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A simplified approach to understanding boundary layer structure impacts on tropical cyclone intensity

dc.contributor.authorDelap, Eleanor G., author
dc.contributor.authorBell, Michael M., advisor
dc.contributor.authorMaloney, Eric D., committee member
dc.contributor.authorVenayagamoorthy, Subhas Karan, committee member
dc.description.abstractThe relationship between tropical cyclone boundary layer (TCBL) structure and tropical cyclone (TC) intensity change is difficult to understand due to limited observations of the complex, non-linear interactions at both the top and bottom boundaries of the TCBL. Consequently, there are debates on how the TCBL interacts with surface friction and how these interactions affect TC intensity change. To begin to address these questions, a conceptual framework of how axisymmetric dynamics within the TCBL can impact TC intensity change is developed from first principles in the form of a new, simple logistic growth equation (LGE). Although this LGE bears some similarities to the operational LGE Model (LGEM; DeMaria 2009), the difference is that our growth-limiting term incorporates TCBL structure and surface drag. The carrying capacity of the LGE—termed the instantaneous logistic potential intensity (ILPI) in this study—is used to explore the relationship between TCBL structure and TC intensity. The LGE is also further solved for the drag coefficient (CD) to explore the relationships between it and both TCBL structure and TC intensity. The validity of this new LGE framework is then explored in idealized numerical modeling using the axisymmetric version of Cloud Model 1 (CM1; Bryan and Fritsch 2002). Results show that CM1 exhibits changes to TCBL structure and TC intensity that are consistent with the LGE framework. Sensitivity of these results to the turbulent mixing lengths, Lh and Lv, are also explored, and general LGE relation- ships still hold as CD is increased. Finally, the LGE framework is applied to observations, and initial CD retrievals indicate that while this new method is low compared to Bell et al. (2012), they are still plausible estimates.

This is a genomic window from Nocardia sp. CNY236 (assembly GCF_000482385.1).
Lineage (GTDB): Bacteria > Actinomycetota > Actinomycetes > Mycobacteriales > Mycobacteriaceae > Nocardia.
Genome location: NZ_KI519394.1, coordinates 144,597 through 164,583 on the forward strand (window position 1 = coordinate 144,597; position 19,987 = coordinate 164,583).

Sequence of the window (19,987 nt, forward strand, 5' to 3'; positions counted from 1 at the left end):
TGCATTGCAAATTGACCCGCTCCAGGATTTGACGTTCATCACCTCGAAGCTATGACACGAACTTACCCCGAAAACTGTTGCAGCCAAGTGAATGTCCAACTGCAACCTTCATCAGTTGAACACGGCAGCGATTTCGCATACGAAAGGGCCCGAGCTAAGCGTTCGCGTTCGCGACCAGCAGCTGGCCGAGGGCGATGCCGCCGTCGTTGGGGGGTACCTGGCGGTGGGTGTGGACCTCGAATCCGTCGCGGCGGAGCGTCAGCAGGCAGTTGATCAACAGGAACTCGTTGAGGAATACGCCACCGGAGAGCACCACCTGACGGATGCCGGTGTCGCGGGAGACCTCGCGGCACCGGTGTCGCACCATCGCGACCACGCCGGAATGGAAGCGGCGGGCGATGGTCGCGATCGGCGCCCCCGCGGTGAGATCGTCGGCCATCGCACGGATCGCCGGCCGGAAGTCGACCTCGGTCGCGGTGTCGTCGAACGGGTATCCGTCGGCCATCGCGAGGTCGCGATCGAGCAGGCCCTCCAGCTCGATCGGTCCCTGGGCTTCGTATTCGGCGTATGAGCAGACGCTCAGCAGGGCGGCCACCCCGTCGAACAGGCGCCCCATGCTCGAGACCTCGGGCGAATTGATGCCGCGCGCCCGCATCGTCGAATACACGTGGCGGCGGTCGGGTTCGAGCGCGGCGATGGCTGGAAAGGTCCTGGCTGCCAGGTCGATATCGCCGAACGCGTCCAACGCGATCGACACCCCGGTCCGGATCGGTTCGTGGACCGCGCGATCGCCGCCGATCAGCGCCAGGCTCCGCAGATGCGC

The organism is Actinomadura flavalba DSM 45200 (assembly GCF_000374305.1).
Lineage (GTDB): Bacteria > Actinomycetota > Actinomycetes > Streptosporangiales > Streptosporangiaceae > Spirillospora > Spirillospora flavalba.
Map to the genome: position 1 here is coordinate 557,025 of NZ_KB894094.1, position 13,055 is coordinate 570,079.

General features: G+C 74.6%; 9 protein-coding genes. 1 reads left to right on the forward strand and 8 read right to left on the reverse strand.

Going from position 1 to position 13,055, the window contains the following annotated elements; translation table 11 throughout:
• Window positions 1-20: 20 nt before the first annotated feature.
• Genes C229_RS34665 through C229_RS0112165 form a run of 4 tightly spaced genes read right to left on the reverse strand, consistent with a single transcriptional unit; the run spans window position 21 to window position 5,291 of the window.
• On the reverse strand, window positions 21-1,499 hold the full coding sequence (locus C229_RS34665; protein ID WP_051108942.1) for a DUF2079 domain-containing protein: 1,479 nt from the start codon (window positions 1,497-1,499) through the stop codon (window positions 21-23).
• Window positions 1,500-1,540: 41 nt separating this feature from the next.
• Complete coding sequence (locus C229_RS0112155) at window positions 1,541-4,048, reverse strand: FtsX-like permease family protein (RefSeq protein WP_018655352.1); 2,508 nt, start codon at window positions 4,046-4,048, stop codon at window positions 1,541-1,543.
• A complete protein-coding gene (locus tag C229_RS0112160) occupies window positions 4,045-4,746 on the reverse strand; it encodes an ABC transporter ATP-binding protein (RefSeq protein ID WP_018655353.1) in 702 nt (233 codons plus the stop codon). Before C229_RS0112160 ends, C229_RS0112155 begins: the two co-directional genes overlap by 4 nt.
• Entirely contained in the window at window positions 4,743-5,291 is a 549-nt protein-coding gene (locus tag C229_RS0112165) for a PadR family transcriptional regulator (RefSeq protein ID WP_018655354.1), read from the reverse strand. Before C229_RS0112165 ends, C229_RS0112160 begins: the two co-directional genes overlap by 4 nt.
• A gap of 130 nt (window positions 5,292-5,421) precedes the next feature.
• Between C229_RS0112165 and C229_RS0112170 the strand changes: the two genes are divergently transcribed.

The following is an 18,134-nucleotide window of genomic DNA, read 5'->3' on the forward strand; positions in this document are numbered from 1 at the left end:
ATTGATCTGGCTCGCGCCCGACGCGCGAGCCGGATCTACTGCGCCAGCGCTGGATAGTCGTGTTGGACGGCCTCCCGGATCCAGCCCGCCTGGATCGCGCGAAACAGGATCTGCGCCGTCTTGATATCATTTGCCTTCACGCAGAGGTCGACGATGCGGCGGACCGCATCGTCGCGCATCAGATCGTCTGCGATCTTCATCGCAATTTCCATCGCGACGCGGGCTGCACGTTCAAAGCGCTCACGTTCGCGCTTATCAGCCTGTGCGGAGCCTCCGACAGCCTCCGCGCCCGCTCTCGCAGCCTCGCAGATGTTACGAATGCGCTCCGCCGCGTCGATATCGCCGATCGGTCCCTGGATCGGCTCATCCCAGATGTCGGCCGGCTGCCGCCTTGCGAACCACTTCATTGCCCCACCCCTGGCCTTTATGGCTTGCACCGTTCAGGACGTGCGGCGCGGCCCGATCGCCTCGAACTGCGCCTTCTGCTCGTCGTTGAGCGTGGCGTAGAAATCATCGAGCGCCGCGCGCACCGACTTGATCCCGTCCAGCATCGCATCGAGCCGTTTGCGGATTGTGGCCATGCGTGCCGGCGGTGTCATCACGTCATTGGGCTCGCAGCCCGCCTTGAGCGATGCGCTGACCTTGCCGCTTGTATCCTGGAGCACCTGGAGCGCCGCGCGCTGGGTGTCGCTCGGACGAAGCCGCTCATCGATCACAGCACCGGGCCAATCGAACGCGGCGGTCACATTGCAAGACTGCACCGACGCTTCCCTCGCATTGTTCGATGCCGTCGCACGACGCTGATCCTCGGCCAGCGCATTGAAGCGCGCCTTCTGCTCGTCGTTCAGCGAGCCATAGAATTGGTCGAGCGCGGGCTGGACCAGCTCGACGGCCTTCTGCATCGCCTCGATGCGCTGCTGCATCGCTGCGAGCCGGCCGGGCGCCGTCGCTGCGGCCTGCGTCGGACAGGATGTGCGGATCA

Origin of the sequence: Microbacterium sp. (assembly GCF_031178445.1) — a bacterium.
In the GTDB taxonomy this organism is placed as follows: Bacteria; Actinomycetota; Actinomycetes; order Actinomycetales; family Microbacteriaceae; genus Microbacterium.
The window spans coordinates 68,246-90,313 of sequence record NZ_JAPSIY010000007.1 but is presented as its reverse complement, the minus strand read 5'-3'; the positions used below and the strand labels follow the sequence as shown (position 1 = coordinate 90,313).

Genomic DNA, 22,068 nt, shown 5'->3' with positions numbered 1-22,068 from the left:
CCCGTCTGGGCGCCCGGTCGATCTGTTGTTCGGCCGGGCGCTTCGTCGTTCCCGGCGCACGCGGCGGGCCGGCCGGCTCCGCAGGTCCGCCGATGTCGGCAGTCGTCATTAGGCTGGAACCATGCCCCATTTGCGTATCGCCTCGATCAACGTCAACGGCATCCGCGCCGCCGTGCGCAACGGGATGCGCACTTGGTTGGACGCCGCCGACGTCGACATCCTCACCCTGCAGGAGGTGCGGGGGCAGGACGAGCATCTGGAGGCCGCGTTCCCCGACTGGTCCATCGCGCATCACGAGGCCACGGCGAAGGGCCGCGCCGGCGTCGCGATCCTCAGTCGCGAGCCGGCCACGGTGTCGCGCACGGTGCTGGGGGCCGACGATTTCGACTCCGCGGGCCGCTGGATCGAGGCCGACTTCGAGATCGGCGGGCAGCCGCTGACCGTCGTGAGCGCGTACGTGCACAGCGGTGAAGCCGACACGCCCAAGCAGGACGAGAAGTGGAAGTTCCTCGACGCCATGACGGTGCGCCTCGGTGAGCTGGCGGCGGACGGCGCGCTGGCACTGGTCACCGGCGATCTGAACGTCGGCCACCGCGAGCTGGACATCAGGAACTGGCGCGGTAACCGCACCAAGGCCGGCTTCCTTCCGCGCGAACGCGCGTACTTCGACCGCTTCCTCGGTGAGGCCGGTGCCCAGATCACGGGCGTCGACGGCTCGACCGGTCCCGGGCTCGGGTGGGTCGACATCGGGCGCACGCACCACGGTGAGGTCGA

dc.format.mediumborn digital
dc.format.mediummasters theses
dc.publisherColorado State University. Libraries
dc.rightsCopyright and other restrictions may apply. User is responsible for compliance with all applicable laws. For information about copyright law, please see
dc.subjectboundary layer structure
dc.subjecttropical cyclone intensity
dc.subjectboundary layer
dc.subjecttropical cyclone
dc.titleA simplified approach to understanding boundary layer structure impacts on tropical cyclone intensity
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